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bl825

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Re: just curious
« Reply #10 on: April 26, 2009, 11:13:37 PM »
and what does splinter mean?

A splitter is someone who has a very high LSAT but a very low GPA.  And other things are taken into account, though the most important things are your LSAT and GPA.  Most law schools don't interview (Northwestern being the most notable exception).

And just to reiterate: you should be able to get into plenty of good programs with a 3.4/171.  Don't worry too much.  :)
Oh yea...you're delicious and lean, but unsustainable and not to be consumed daily.

tcwhat

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Re: just curious
« Reply #11 on: April 26, 2009, 11:56:48 PM »
See if you can get the school to remove the D. 

Even if the school "removes" the D through a program like "Academic Renewal", LSAC will still report it as a D. No way to get rid of it for LSAC.

Yes there is.

This is something continually espoused again and again and again on this board and it gets proven wrong again and again and again.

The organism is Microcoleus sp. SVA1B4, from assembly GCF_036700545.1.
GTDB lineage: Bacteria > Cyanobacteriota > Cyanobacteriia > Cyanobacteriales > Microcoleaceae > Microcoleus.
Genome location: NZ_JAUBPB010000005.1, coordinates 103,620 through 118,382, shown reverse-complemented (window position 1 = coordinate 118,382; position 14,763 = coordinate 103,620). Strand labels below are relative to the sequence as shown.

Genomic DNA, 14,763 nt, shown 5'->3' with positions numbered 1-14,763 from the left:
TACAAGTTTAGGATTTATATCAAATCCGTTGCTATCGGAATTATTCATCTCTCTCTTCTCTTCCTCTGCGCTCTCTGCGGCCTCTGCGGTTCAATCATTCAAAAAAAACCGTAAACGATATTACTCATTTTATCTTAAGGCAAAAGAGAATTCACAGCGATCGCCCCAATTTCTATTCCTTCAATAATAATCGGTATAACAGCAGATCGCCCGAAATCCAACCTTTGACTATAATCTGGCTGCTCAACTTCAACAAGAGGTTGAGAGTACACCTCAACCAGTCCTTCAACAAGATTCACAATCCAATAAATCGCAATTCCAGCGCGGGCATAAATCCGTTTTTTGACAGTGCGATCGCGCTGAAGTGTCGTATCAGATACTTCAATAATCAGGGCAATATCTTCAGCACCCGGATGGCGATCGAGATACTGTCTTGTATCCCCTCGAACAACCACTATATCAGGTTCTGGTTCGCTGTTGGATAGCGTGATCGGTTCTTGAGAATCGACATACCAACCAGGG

I suggest you familiarize yourself with the LSAC's processes better before suggesting things with such certainty.

Not all schools do it; matter of fact, few schools do. 

When the LSAC site comes back online I'll update this post with the specifics of it.

she____atomizes

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Re: just curious
« Reply #12 on: April 27, 2009, 12:47:52 AM »
do schools care about withdrawls?

Scentless Apprentice

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Re: just curious
« Reply #13 on: April 27, 2009, 01:28:09 AM »
See if you can get the school to remove the D. 

Even if the school "removes" the D through a program like "Academic Renewal", LSAC will still report it as a D. No way to get rid of it for LSAC.

Yes there is.

This is something continually espoused again and again and again on this board and it gets proven wrong again and again and again.

I suggest you familiarize yourself with the LSAC's processes better before suggesting things with such certainty.

Not all schools do it; matter of fact, few schools do. 

When the LSAC site comes back online I'll update this post with the specifics of it.